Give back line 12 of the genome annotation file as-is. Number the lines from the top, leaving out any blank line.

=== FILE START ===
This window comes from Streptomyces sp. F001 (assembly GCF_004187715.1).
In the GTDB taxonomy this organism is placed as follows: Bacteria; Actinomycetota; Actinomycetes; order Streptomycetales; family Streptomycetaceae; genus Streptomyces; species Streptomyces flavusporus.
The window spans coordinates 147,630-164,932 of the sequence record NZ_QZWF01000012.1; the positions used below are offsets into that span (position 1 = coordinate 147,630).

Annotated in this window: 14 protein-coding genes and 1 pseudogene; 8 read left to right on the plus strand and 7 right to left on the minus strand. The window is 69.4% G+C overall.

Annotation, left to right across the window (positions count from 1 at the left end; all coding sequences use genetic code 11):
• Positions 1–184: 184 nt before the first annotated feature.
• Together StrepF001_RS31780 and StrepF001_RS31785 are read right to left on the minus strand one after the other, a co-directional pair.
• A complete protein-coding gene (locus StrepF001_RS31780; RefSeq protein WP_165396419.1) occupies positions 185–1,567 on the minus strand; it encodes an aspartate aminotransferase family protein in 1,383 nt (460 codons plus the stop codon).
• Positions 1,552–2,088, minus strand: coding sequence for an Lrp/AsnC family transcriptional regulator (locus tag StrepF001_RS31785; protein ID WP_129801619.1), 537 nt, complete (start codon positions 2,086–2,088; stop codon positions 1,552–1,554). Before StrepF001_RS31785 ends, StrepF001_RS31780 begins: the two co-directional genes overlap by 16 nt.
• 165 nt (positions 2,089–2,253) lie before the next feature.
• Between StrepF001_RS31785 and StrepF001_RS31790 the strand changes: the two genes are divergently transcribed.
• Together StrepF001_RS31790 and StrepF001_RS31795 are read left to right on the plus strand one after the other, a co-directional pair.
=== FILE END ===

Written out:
• Together StrepF001_RS31790 and StrepF001_RS31795 are read left to right on the plus strand one after the other, a co-directional pair.